44

I am using freescale IMX6 quad processor. I want to know if the top command lists the CPU usage of all 4 cores or of a single core. I am seeing an application's CPU usage being the same with 4 cores and with a single core. I was guessing the CPU usage by the application will increase on a single core and decrease on 4 cores but it has not changed.

  • 5
    try pressing 1 while top is running – Dani_l Jul 23 '14 at 10:57
  • Could you please elaborate. As in what happens if I press 1. Because I am getting this inconsistent result since 2 days. – user3818847 Jul 23 '14 at 10:59
  • you may find this link useful: unix.stackexchange.com/questions/41311/cpu-and-core-usage-stats – Tejas Jul 23 '14 at 11:05
  • 1
    Which application is that? Why do you think your application should use multiple cores if available? There are many applications out there that work on a single CPU/core and for which nobody bothered to take the time to parallize them. – Anthon Jul 23 '14 at 11:05
  • 2
    no. if multiple cores, they accumulate to over 100%. 4 cores can get as high as 800% with hyperthreading on each core – Dani_l Jul 23 '14 at 11:35
65

I'm not entirely sure what you're asking here. Yes, top shows CPU usage as a percentage of a single CPU by default. That's why you can have percentages that are >100. On a system with 4 cores, you can see up to 400% CPU usage.

You can change this behavior by pressing I (that's Shift + i and toggles "Irix mode") while top is running. That will cause it to show the pecentage of available CPU power being used. As explained in man top:

    1. %CPU  --  CPU Usage
       The task's share of the elapsed CPU time since the last screen
       update, expressed as a percentage of total  CPU  time.   In  a
       true  SMP environment, if 'Irix mode' is Off, top will operate
       in 'Solaris mode' where a task's cpu usage will be divided  by
       the  total  number  of  CPUs.  You toggle 'Irix/Solaris' modes
       with the 'I' interactive command.

Alternatively, you can press 1 which will show you a breakdown of CPU usage per CPU:

top - 13:12:58 up 21:11, 17 users,  load average: 0.69, 0.50, 0.43
Tasks: 248 total,   3 running, 244 sleeping,   0 stopped,   1 zombie
%Cpu0  : 33.3 us, 33.3 sy,  0.0 ni, 33.3 id,  0.0 wa,  0.0 hi,  0.0 si,  0.0 st
%Cpu1  : 16.7 us,  0.0 sy,  0.0 ni, 83.3 id,  0.0 wa,  0.0 hi,  0.0 si,  0.0 st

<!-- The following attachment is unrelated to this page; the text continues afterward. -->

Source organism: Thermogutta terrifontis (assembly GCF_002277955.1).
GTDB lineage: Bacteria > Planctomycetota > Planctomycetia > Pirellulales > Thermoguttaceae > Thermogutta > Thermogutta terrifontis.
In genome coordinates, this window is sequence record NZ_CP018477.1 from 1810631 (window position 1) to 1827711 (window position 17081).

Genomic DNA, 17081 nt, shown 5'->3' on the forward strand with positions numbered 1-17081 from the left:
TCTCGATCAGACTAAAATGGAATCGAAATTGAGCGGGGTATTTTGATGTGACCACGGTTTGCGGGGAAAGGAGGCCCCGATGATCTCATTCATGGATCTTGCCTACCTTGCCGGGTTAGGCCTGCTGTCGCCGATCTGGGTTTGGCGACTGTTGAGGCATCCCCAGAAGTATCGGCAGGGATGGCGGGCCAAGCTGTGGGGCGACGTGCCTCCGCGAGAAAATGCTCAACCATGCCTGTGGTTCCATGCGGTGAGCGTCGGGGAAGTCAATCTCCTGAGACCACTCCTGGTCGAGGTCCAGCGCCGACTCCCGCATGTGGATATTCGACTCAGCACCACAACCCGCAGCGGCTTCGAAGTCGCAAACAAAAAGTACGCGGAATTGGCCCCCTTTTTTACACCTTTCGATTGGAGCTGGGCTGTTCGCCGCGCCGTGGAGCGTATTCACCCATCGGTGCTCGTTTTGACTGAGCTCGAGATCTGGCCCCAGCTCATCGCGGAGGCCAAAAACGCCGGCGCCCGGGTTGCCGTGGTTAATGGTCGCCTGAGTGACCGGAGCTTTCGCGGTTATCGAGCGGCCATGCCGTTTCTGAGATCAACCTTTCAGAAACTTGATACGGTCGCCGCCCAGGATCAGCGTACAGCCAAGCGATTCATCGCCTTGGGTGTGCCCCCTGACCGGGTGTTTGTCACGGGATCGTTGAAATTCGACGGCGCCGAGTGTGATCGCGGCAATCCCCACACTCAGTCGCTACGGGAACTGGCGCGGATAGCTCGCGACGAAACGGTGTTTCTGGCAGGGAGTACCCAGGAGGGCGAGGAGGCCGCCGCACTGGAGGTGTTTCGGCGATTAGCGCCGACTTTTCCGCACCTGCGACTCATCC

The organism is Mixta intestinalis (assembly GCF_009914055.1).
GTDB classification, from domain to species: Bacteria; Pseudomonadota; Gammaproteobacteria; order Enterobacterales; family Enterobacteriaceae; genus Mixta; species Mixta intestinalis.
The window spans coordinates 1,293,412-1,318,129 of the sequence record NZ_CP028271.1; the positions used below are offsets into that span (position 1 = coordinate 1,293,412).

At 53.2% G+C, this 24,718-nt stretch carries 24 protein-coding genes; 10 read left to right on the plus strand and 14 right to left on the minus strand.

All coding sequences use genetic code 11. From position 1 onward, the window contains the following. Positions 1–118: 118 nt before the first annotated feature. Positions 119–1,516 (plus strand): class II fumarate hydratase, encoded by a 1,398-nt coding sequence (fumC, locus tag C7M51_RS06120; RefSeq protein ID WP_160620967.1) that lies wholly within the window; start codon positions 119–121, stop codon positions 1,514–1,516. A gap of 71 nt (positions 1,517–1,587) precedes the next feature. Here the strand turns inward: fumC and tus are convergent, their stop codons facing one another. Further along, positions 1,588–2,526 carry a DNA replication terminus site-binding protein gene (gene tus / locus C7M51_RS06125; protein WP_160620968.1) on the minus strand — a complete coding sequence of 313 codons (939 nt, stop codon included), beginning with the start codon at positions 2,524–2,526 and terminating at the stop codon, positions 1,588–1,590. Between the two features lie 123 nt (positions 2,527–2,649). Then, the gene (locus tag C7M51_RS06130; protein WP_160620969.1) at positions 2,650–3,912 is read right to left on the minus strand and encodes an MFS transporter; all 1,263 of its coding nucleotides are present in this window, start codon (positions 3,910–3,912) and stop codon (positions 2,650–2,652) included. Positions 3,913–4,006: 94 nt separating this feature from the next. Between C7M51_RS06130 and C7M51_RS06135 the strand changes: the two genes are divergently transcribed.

%Cpu2  : 60.0 us,  0.0 sy,  0.0 ni, 40.0 id,  0.0 wa,  0.0 hi,  0.0 si,  0.0 st
%Cpu3  :  0.0 us,  0.0 sy,  0.0 ni,100.0 id,  0.0 wa,  0.0 hi,  0.0 si,  0.0 st
KiB Mem:   8186416 total,  6267232 used,  1919184 free,   298832 buffers
KiB Swap:  8191996 total,        0 used,  8191996 free,  2833308 cached
  • 1
    with hyperthread I believe you can see up to 800% as /proc/cpuinfo will show each thread as a cpu – Dani_l Jul 23 '14 at 11:37
  • @Dani_l yes, whether the "core" is physical or virtual is irrelevant, it is treated as a "CPU" by top. The output I show is from my laptop which has a single physical CPU with two cores, each of which has a 2nd logical core. The result is that top sees 4 cores. – terdon Jul 23 '14 at 11:44
  • Sorry for the nitpicking, in my dayjob we have to distinguish between sockets, cores and threads when reserving resources. I guess the habit stuck. – Dani_l Jul 23 '14 at 11:48
9

just click on '1' while top is running

  • 5
    This answer is in the comments for years now... please add something new. – yeti Mar 28 '18 at 12:05
0

If you're wanting to open top immediately displaying separate CPUs without needing to press 1, you can use the -1 option.

e.g.:

top -1

...
%Cpu0  :  0.0 us,  0.0 sy,  0.0 ni,100.0 id,  0.0 wa,  0.0 hi,  0.0 si,  0.0 st
%Cpu1  :  0.0 us,  0.0 sy,  0.0 ni,100.0 id,  0.0 wa,  0.0 hi,  0.0 si,  0.0 st
%Cpu2  : 44.7 us, 55.3 sy,  0.0 ni,  0.0 id,  0.0 wa,  0.0 hi,  0.0 si,  0.0 st
%Cpu3  : 46.7 us, 53.3 sy,  0.0 ni,  0.0 id,  0.0 wa,  0.0 hi,  0.0 si,  0.0 st
...     

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